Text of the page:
deed of general assignment, of June 3, 1893, in making disposition therein for the payment of its creditors, without any preferences, attempted to defeat the preferences given by law to creditors, residents of Tennessee, over non-resident creditors and mortgagees, whose mortgages were made subsequent to the creation of the debts due resident creditors, and that such deed was fraudulent in law, and void; that the making of the deed was an act of insolvency by the land company, and that the bill filed by the bank was properly filed, and should be sustained as a general creditors' bill, and that the assets of the company under the jurisdiction of the court were subject to distribution under the law relating to foreign corporations doing business in Tennessee, and as such should be decreed in the action then pending. The decree further adjudged that Carhart was a bona fide holder of the bonds mentioned in his bill, and that he was entitled to recover thereon as provided for in the decree, but subject to the payment of debts due residents of Tennessee prior to the registration of such mortgage. It was also decreed that the Travelers' Insurance Company by its mortgage acquired a valid lien upon the property covered by it, subordinate, however, to debts due residents of Tennessee contracted prior to the registration thereof, and also subject to some other liabilities of the land company. The case was taken to the Court of Chancery Appeals, which modified in some particulars the decree of the chancellor, and after such modification it was affirmed. Upon writ of error from the Supreme Court the case was there heard, and that court held that the statute in question, providing for the distribution of assets of foreign corporations doing business in that State, was constitutional, and was not in contravention of any provision of the constitution of the United States. The decree of the Court of Appeals was, after modifying it in some respects, affirmed. The case was then brought here on writ of error. Held: (1) That on an appeal from a state court the plaintiff in error in this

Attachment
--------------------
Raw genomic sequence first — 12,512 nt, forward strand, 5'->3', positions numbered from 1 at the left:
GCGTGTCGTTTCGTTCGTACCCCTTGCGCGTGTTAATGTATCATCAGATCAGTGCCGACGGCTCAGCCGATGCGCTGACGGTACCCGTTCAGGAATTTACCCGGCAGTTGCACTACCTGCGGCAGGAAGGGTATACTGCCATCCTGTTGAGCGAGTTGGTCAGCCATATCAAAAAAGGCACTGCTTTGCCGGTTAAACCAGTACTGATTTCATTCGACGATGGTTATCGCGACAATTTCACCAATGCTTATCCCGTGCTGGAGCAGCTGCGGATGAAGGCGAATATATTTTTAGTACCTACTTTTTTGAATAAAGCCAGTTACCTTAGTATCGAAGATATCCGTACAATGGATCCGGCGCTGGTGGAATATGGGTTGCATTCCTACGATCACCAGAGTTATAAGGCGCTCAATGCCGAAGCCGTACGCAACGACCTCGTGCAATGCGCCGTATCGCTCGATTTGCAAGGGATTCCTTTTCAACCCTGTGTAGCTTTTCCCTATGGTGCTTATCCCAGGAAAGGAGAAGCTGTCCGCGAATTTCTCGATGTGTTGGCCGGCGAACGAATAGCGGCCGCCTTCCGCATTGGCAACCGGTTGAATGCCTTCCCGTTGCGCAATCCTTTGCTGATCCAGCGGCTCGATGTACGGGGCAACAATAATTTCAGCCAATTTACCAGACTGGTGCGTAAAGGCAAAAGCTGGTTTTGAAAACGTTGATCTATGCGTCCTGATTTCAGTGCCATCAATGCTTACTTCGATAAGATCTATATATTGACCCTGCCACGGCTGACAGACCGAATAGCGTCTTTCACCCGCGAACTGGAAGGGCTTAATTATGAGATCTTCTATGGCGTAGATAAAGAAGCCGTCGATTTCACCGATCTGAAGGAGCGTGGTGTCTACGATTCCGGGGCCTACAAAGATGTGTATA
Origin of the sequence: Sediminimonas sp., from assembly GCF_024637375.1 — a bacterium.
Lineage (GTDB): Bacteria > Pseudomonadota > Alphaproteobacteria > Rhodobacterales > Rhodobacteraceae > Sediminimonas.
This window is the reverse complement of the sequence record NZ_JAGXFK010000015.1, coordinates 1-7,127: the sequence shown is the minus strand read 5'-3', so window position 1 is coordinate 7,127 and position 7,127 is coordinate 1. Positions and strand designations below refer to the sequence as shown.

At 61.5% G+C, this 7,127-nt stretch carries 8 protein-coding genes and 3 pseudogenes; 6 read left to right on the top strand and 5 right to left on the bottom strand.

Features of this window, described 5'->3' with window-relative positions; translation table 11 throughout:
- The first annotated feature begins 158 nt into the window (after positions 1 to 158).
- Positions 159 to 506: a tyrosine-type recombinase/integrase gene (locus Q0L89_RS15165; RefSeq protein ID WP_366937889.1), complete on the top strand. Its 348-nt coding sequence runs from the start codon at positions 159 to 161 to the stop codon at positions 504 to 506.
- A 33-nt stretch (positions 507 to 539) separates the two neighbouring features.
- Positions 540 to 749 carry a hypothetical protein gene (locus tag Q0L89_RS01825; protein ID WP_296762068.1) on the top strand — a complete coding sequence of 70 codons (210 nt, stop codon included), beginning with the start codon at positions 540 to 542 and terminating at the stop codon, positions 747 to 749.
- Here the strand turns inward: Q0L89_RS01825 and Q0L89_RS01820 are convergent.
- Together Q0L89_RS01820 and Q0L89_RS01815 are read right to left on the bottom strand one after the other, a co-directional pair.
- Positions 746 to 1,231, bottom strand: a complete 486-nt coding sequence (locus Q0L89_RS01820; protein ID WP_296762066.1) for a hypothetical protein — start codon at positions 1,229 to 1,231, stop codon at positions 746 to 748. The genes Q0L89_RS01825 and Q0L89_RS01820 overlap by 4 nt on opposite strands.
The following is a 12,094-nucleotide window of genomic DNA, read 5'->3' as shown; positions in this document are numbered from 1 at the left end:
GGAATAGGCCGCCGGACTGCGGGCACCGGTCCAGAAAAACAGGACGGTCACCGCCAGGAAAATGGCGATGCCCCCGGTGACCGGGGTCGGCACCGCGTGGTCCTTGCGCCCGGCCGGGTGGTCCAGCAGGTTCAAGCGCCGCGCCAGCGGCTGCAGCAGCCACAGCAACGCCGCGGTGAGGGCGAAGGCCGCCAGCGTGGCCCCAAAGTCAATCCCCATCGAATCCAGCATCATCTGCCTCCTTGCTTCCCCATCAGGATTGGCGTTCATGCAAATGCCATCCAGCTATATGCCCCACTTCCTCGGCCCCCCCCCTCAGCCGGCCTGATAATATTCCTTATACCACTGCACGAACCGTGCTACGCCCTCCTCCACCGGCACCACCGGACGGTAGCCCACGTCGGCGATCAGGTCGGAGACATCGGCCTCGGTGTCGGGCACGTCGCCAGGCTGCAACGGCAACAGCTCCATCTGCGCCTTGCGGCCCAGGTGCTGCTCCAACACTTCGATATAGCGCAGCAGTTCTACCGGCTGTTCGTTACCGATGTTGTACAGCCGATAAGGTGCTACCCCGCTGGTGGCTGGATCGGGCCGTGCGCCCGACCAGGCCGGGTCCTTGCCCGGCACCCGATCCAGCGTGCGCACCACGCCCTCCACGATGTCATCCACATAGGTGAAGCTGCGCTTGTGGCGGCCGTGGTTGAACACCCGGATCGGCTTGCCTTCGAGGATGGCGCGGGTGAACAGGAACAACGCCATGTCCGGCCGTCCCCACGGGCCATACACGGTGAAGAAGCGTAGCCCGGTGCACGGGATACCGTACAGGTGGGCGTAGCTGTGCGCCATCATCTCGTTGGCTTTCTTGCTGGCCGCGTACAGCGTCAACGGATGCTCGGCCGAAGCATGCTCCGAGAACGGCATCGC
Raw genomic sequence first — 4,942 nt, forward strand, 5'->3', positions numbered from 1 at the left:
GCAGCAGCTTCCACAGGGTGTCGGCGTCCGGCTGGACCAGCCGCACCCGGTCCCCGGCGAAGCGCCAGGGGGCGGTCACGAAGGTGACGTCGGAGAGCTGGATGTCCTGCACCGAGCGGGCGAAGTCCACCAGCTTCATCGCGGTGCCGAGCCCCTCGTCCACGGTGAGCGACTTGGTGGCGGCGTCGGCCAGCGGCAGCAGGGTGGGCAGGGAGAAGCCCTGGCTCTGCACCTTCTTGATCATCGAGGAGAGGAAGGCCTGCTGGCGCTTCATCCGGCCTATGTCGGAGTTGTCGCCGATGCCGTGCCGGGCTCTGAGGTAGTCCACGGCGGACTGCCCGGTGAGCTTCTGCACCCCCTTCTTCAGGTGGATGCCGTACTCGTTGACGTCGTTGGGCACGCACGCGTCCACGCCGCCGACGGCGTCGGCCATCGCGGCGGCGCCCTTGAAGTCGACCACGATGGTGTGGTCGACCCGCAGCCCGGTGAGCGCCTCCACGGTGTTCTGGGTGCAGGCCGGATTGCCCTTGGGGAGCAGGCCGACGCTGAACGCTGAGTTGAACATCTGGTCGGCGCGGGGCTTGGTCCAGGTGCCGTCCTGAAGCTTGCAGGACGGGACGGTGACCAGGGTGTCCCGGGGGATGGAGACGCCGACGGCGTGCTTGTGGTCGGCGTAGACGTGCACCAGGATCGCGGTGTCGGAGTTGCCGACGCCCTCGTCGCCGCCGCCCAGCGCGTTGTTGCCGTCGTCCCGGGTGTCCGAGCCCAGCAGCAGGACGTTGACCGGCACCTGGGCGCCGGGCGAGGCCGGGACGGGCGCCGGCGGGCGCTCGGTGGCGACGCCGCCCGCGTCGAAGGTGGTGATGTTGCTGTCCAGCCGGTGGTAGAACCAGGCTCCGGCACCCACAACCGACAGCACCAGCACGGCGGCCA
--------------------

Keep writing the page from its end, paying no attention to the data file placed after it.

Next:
court must show that he himself raised the question in the state court which he argues here, and it will not aid him to show that some one else has raised it in the state court, while he failed to do so; but if he raised it in the Supreme Court of the State, it is
sufficient; (2) That the allegation in Carhart's case that he was a resident of New
York is a sufficient allegation of citizenship, no question having
been made on that point in the courts below; (3) That a Tennessee general creditor has the same right of preference
as against a resident mortgagee that he has against a non-resident, and the same burden that is placed upon non-resident mortgagees and judgment creditors is by the statute placed upon resi
dent mortgagees and judgment creditors; (4) That there is no foundation for the claim made, on behalf of Carhart,
that section 5 of the Tennessee act of 1877 violates section 1 of the Fourteenth Amendment to the Constitution of the United States, in that it deprives the non-resident mortgagee of his property